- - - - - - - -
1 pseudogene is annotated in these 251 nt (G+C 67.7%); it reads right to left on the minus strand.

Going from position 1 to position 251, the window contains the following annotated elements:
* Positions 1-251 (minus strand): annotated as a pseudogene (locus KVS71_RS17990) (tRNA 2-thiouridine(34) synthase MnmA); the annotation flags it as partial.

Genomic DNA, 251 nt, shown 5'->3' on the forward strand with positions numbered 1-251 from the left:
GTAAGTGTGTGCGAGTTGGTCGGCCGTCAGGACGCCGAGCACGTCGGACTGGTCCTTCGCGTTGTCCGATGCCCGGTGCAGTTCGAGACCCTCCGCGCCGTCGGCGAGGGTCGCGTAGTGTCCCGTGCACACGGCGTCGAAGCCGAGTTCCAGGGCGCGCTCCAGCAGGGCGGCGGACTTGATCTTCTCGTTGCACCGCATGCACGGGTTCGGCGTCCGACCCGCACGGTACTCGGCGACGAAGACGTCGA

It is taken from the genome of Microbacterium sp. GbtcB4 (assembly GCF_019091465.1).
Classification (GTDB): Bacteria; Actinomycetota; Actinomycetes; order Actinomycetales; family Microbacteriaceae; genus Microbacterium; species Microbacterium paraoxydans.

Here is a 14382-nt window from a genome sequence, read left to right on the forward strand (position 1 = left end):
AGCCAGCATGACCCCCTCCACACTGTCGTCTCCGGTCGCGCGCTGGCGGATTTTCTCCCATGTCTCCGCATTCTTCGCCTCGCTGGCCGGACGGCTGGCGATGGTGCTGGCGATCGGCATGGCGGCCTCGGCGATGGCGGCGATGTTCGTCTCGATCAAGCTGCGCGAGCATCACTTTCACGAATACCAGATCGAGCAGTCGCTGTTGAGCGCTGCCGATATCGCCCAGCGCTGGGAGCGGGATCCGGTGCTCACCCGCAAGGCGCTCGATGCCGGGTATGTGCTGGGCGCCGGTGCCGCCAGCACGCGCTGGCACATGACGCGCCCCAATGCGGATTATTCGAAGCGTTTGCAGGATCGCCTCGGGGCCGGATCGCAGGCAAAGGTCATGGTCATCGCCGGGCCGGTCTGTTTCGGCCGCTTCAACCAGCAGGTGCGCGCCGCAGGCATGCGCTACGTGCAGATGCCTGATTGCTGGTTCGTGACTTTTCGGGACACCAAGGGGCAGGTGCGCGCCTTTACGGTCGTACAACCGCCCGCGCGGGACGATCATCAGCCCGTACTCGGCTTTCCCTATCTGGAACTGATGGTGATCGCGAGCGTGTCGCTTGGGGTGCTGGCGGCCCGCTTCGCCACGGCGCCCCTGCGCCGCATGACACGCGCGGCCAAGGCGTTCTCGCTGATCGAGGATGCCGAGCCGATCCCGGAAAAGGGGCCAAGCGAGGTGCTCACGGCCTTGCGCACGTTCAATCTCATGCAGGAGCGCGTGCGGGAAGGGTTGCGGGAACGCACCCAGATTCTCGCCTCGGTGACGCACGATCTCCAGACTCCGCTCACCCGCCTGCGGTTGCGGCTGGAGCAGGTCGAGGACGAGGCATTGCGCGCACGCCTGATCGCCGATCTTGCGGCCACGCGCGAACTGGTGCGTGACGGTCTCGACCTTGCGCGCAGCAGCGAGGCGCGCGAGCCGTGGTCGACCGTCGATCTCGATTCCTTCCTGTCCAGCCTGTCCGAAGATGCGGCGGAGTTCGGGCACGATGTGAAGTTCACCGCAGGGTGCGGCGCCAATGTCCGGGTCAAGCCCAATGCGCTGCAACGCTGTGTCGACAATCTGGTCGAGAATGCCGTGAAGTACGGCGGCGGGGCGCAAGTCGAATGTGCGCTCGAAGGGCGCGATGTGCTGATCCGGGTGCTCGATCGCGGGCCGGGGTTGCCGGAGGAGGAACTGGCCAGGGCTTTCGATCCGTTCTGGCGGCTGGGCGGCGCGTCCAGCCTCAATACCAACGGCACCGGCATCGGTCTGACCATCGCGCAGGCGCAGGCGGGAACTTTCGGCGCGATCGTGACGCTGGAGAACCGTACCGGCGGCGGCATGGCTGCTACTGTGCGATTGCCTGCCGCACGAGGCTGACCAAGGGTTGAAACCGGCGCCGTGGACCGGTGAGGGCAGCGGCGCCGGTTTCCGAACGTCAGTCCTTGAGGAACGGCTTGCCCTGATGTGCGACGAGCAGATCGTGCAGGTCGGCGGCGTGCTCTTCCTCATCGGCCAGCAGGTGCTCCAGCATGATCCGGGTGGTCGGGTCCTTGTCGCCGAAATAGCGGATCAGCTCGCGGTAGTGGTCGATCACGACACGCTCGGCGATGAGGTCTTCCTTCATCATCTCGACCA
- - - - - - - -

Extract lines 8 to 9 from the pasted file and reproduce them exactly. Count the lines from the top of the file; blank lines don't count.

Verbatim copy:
Here is a 14382-nt window from a genome sequence, read left to right on the forward strand (position 1 = left end):
AGCCAGCATGACCCCCTCCACACTGTCGTCTCCGGTCGCGCGCTGGCGGATTTTCTCCCATGTCTCCGCATTCTTCGCCTCGCTGGCCGGACGGCTGGCGATGGTGCTGGCGATCGGCATGGCGGCCTCGGCGATGGCGGCGATGTTCGTCTCGATCAAGCTGCGCGAGCATCACTTTCACGAATACCAGATCGAGCAGTCGCTGTTGAGCGCTGCCGATATCGCCCAGCGCTGGGAGCGGGATCCGGTGCTCACCCGCAAGGCGCTCGATGCCGGGTATGTGCTGGGCGCCGGTGCCGCCAGCACGCGCTGGCACATGACGCGCCCCAATGCGGATTATTCGAAGCGTTTGCAGGATCGCCTCGGGGCCGGATCGCAGGCAAAGGTCATGGTCATCGCCGGGCCGGTCTGTTTCGGCCGCTTCAACCAGCAGGTGCGCGCCGCAGGCATGCGCTACGTGCAGATGCCTGATTGCTGGTTCGTGACTTTTCGGGACACCAAGGGGCAGGTGCGCGCCTTTACGGTCGTACAACCGCCCGCGCGGGACGATCATCAGCCCGTACTCGGCTTTCCCTATCTGGAACTGATGGTGATCGCGAGCGTGTCGCTTGGGGTGCTGGCGGCCCGCTTCGCCACGGCGCCCCTGCGCCGCATGACACGCGCGGCCAAGGCGTTCTCGCTGATCGAGGATGCCGAGCCGATCCCGGAAAAGGGGCCAAGCGAGGTGCTCACGGCCTTGCGCACGTTCAATCTCATGCAGGAGCGCGTGCGGGAAGGGTTGCGGGAACGCACCCAGATTCTCGCCTCGGTGACGCACGATCTCCAGACTCCGCTCACCCGCCTGCGGTTGCGGCTGGAGCAGGTCGAGGACGAGGCATTGCGCGCACGCCTGATCGCCGATCTTGCGGCCACGCGCGAACTGGTGCGTGACGGTCTCGACCTTGCGCGCAGCAGCGAGGCGCGCGAGCCGTGGTCGACCGTCGATCTCGATTCCTTCCTGTCCAGCCTGTCCGAAGATGCGGCGGAGTTCGGGCACGATGTGAAGTTCACCGCAGGGTGCGGCGCCAATGTCCGGGTCAAGCCCAATGCGCTGCAACGCTGTGTCGACAATCTGGTCGAGAATGCCGTGAAGTACGGCGGCGGGGCGCAAGTCGAATGTGCGCTCGAAGGGCGCGATGTGCTGATCCGGGTGCTCGATCGCGGGCCGGGGTTGCCGGAGGAGGAACTGGCCAGGGCTTTCGATCCGTTCTGGCGGCTGGGCGGCGCGTCCAGCCTCAATACCAACGGCACCGGCATCGGTCTGACCATCGCGCAGGCGCAGGCGGGAACTTTCGGCGCGATCGTGACGCTGGAGAACCGTACCGGCGGCGGCATGGCTGCTACTGTGCGATTGCCTGCCGCACGAGGCTGACCAAGGGTTGAAACCGGCGCCGTGGACCGGTGAGGGCAGCGGCGCCGGTTTCCGAACGTCAGTCCTTGAGGAACGGCTTGCCCTGATGTGCGACGAGCAGATCGTGCAGGTCGGCGGCGTGCTCTTCCTCATCGGCCAGCAGGTGCTCCAGCATGATCCGGGTGGTCGGGTCCTTGTCGCCGAAATAGCGGATCAGCTCGCGGTAGTGGTCGATCACGACACGCTCGGCGATGAGGTCTTCCTTCATCATCTCGACCA